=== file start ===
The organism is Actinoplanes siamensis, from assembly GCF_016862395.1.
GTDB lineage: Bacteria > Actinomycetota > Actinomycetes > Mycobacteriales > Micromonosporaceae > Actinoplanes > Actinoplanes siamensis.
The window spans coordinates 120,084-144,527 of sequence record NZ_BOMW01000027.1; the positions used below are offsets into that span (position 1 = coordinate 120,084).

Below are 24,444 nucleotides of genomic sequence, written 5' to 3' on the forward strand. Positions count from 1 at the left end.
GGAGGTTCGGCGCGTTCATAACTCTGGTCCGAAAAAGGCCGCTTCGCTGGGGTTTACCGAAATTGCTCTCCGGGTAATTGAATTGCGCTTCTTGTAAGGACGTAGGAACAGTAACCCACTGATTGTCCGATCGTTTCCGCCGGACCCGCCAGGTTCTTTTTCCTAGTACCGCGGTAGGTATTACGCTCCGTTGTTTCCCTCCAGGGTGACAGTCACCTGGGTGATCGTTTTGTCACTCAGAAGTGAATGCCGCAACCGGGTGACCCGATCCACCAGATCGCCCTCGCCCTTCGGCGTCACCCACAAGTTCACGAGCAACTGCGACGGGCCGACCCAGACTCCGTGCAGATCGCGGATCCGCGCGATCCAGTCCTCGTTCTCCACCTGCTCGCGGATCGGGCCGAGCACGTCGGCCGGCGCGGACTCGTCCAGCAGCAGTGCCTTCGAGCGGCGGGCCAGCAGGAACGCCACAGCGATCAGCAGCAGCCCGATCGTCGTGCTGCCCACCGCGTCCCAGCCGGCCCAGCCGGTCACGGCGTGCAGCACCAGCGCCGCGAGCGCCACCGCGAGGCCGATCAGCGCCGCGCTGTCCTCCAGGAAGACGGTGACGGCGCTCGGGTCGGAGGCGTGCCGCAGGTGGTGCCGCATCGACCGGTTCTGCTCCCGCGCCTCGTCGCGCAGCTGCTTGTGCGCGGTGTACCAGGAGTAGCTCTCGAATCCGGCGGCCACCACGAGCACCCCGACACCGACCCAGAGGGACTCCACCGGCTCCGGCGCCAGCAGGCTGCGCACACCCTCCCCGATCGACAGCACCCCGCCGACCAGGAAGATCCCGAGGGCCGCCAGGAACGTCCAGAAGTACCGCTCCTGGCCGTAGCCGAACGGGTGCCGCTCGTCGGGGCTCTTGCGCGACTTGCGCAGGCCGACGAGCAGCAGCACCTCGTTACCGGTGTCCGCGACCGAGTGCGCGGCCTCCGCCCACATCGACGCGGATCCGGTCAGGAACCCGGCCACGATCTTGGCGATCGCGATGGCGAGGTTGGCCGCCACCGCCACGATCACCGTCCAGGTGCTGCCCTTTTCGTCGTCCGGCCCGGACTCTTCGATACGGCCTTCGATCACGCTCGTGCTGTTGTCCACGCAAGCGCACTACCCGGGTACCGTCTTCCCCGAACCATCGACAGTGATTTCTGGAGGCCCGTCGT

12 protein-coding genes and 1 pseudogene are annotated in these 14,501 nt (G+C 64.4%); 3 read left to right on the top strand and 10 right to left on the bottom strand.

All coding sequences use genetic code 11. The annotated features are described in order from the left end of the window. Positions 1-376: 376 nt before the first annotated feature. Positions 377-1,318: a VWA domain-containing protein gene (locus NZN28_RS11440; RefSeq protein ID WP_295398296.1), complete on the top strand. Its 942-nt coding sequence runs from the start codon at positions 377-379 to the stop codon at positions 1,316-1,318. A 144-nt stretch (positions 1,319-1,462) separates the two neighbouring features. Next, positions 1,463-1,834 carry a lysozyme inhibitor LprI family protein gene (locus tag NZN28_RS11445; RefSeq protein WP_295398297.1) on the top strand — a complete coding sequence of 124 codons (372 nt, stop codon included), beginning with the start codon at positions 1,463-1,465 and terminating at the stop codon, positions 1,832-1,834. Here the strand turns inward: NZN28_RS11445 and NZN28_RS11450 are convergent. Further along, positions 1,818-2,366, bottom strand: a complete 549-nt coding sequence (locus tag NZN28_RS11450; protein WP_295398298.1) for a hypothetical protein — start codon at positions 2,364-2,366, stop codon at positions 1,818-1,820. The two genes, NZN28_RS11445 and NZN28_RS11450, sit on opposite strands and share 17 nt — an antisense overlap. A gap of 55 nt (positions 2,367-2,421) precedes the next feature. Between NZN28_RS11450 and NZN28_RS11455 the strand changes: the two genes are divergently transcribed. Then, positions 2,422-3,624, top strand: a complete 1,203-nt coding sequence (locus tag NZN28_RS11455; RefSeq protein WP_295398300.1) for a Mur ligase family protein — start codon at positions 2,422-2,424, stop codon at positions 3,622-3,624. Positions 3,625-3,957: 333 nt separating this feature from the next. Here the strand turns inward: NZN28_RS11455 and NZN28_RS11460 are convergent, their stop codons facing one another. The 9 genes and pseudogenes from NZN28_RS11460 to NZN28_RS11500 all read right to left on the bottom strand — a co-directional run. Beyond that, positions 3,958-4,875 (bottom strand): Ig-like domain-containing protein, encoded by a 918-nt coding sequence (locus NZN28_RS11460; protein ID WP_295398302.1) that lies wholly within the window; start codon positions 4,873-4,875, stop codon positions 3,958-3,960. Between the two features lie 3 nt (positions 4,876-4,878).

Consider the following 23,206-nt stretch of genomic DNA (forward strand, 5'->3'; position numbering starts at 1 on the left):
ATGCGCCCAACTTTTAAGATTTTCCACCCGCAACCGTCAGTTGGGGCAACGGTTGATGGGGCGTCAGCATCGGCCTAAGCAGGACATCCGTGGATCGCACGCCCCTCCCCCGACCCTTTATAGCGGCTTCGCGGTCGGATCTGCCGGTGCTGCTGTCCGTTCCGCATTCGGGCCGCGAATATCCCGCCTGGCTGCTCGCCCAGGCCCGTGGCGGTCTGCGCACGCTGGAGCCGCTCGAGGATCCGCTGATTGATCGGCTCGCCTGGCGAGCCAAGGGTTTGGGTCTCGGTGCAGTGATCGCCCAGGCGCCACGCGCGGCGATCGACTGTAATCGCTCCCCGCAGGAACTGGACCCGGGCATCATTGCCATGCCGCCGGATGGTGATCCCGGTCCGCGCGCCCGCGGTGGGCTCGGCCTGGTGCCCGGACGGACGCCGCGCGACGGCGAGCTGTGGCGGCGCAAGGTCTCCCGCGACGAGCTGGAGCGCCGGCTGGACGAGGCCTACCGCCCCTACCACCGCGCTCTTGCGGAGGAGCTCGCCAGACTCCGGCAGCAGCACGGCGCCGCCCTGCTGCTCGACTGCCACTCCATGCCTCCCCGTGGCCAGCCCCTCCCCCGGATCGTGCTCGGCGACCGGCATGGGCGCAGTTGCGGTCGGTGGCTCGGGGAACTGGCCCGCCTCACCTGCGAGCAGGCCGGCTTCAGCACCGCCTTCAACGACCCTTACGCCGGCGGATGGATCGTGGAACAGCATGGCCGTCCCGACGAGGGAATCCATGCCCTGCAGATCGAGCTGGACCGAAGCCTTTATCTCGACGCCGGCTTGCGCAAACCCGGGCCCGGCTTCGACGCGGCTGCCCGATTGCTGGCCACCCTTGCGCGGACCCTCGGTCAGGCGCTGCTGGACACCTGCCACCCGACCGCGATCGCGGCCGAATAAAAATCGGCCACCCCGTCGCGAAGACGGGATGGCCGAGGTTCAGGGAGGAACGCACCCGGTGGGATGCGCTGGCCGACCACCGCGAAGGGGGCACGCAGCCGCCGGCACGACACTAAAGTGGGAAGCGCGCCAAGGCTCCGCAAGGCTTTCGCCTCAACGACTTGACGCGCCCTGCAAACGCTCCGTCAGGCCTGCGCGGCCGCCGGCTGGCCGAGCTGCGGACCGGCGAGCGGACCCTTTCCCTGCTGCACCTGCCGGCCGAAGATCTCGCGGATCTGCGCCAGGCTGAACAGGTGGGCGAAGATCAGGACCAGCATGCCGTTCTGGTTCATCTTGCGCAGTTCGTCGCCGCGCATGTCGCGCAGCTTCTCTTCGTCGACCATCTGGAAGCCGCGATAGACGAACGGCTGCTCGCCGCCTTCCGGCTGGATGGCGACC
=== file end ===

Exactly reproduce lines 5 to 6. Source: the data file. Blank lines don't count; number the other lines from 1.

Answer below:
GGAGGTTCGGCGCGTTCATAACTCTGGTCCGAAAAAGGCCGCTTCGCTGGGGTTTACCGAAATTGCTCTCCGGGTAATTGAATTGCGCTTCTTGTAAGGACGTAGGAACAGTAACCCACTGATTGTCCGATCGTTTCCGCCGGACCCGCCAGGTTCTTTTTCCTAGTACCGCGGTAGGTATTACGCTCCGTTGTTTCCCTCCAGGGTGACAGTCACCTGGGTGATCGTTTTGTCACTCAGAAGTGAATGCCGCAACCGGGTGACCCGATCCACCAGATCGCCCTCGCCCTTCGGCGTCACCCACAAGTTCACGAGCAACTGCGACGGGCCGACCCAGACTCCGTGCAGATCGCGGATCCGCGCGATCCAGTCCTCGTTCTCCACCTGCTCGCGGATCGGGCCGAGCACGTCGGCCGGCGCGGACTCGTCCAGCAGCAGTGCCTTCGAGCGGCGGGCCAGCAGGAACGCCACAGCGATCAGCAGCAGCCCGATCGTCGTGCTGCCCACCGCGTCCCAGCCGGCCCAGCCGGTCACGGCGTGCAGCACCAGCGCCGCGAGCGCCACCGCGAGGCCGATCAGCGCCGCGCTGTCCTCCAGGAAGACGGTGACGGCGCTCGGGTCGGAGGCGTGCCGCAGGTGGTGCCGCATCGACCGGTTCTGCTCCCGCGCCTCGTCGCGCAGCTGCTTGTGCGCGGTGTACCAGGAGTAGCTCTCGAATCCGGCGGCCACCACGAGCACCCCGACACCGACCCAGAGGGACTCCACCGGCTCCGGCGCCAGCAGGCTGCGCACACCCTCCCCGATCGACAGCACCCCGCCGACCAGGAAGATCCCGAGGGCCGCCAGGAACGTCCAGAAGTACCGCTCCTGGCCGTAGCCGAACGGGTGCCGCTCGTCGGGGCTCTTGCGCGACTTGCGCAGGCCGACGAGCAGCAGCACCTCGTTACCGGTGTCCGCGACCGAGTGCGCGGCCTCCGCCCACATCGACGCGGATCCGGTCAGGAACCCGGCCACGATCTTGGCGATCGCGATGGCGAGGTTGGCCGCCACCGCCACGATCACCGTCCAGGTGCTGCCCTTTTCGTCGTCCGGCCCGGACTCTTCGATACGGCCTTCGATCACGCTCGTGCTGTTGTCCACGCAAGCGCACTACCCGGGTACCGTCTTCCCCGAACCATCGACAGTGATTTCTGGAGGCCCGTCGT

12 protein-coding genes and 1 pseudogene are annotated in these 14,501 nt (G+C 64.4%); 3 read left to right on the top strand and 10 right to left on the bottom strand.